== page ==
- Differentiated Mission – An emerging organization with an expansive mission statement is very likely biting off more than it can chew. Successful start-up organizations are razor sharp on what they do and how they fit in to the already-established network of community organizations. To know that a mission is differentiated, a needs assessment should be conducted that documents the problem as well as the other organizations and supports in the marketplace. People interested in getting involved with a nonprofit should start with its mission, and if it is poorly formed or not well stated, the likelihood for success is greatly diminished.
- Distributed Leadership – The potential for burnout in the nonprofit sector is a constant companion, and nowhere more so than with the nonprofit founder. Many start-up organizations are setup with what is called “heroic leadership,” where a handful of people are doing all of the heavy lifting. While that may be necessary in the very early stages, the organization needs to be shifting as soon as possible to a “distributed leadership” model, where volunteers (and later contractors and staff) are owning defined responsibilities. An organization that is overly dependent on a handful of individuals is at risk, and its leadership should at the very least have a long-term succession plan in place.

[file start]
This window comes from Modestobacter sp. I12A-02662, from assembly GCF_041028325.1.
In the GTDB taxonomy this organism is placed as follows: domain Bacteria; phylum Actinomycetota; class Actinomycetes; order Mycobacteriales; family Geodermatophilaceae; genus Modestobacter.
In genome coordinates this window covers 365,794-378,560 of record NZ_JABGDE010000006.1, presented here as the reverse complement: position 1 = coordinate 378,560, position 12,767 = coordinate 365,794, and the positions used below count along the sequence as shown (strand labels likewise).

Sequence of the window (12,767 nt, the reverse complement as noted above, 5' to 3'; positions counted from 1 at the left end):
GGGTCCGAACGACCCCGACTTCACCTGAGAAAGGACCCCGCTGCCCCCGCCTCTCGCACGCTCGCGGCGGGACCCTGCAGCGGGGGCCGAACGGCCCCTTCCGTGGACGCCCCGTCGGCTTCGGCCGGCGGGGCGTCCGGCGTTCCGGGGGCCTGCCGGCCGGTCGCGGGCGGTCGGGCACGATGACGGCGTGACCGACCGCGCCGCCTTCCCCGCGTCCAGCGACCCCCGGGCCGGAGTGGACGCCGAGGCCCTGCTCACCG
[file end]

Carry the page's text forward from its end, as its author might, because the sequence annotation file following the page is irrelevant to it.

- Documented Policies & Procedures – This may seem like a boring checklist item, but our experience suggests that an organization without documented policies and procedures is highly unlikely to “get to the next level.” There are many reasons why this is missing, and most of them end with “…and who has the time to do any of that?” A model of distributed leadership can never be fully implemented if the organization lacks a framework for how work gets done. As consultants, we always ask to see the Organizational Handbook (or Board Handbook) at the start of an engagement. It is one of the top predictors of future success.